The scissors have no edge

Running With ScissorsI’ve stopped reading Running with Scissors by Augusten Burroughs; it’s a memoir about a young boy growing up in an odd environment, with lots of unusual, often sad events that illustrate what’s influenced the boy’s perception of himself and the world. I grew tired of it, not caring about him or his mother. The writing seemed forced, as if the memoir was painful to tell; maybe that was the author’s intent, but it didn’t work for me.

I’m going to tackle The New Oxford Guide to Writing by Thomas S. Kane and A Shortcut in Time by Charles Dickinson next.

A trip to the mall

I don’t mind going to malls if there’s a purpose; I don’t like wandering around aimlessly, and I won’t go when it’s crowded. I do most of my shopping when stores first open.

A co-worker and I went to the Oakland mall this morning; he had to return some boots and I just went along for the ride. Along the way we stopped at Costco where I bought Ship Fever: Stories by Andrea Barrett for $8.29 U.S. This blurb on its back-cover sold me:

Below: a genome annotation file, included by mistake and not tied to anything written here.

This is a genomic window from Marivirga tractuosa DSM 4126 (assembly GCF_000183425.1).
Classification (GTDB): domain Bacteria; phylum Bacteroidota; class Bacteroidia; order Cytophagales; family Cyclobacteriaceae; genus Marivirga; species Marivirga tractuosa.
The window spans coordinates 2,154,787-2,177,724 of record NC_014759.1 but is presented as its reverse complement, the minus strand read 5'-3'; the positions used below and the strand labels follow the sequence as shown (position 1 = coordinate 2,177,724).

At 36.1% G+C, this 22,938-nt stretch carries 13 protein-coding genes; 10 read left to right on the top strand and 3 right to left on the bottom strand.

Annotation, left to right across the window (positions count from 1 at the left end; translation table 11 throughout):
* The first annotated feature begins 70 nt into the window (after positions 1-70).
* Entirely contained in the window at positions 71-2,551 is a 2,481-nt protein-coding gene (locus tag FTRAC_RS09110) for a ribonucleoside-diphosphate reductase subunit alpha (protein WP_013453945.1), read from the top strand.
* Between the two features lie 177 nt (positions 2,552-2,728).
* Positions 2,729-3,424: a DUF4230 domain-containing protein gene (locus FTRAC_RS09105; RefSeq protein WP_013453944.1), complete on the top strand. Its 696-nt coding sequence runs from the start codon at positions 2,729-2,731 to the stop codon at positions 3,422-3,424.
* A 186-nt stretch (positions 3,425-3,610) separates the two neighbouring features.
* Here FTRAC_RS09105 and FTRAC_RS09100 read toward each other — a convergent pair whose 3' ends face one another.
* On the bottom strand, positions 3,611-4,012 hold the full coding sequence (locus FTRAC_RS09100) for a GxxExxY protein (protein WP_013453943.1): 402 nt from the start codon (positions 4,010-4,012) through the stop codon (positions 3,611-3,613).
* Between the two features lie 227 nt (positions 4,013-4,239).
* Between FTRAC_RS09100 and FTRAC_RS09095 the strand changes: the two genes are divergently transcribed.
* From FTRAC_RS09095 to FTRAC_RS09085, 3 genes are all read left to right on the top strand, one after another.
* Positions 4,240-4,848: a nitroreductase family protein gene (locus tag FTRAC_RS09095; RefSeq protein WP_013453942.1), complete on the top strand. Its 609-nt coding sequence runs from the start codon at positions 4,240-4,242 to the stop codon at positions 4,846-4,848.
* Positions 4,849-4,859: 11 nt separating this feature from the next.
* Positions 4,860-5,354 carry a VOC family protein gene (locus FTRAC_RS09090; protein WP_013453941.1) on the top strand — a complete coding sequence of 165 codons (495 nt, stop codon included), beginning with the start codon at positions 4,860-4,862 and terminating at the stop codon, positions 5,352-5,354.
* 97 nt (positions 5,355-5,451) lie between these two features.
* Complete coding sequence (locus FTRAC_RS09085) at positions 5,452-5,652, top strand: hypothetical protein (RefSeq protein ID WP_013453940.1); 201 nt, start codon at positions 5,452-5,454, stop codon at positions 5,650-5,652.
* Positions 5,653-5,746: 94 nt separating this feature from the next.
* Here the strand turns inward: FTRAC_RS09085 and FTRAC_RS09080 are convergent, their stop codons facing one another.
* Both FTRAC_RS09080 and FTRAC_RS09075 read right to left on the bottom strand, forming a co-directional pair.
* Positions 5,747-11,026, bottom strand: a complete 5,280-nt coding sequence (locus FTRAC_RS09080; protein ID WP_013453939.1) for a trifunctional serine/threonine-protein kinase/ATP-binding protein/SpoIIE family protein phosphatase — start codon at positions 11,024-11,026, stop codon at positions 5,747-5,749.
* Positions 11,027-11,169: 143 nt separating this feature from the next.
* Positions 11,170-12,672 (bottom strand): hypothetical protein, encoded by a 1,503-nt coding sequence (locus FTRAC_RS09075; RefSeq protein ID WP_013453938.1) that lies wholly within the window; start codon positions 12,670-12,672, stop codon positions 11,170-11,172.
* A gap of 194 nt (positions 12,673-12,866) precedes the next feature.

Beautiful stories about the wonder and work of science… In Barreett’s hands, science is transformed from hard and known fact into malleable, strange, and thrilling fictional material.

At a Borders store in the mall I bought:

I own a Playstation2

I’m an impatient video game player. I don’t have the patience to figure out puzzles or work through mazes. If I’m playing an action game where you have to defeat a "boss" to continue further, I’ll quit if it becomes difficult or repetitive. I often resort to FAQs for games; I care for seeing the story and action played out than trying to figure it out. As a result, I tend to play games that are considered simple and easy like racing car games.

I bought the following this morning:

I bought them at Gamestop, a popular franchise down here that sells used games, too. They gave me a free copy of GameInformer magazine, too.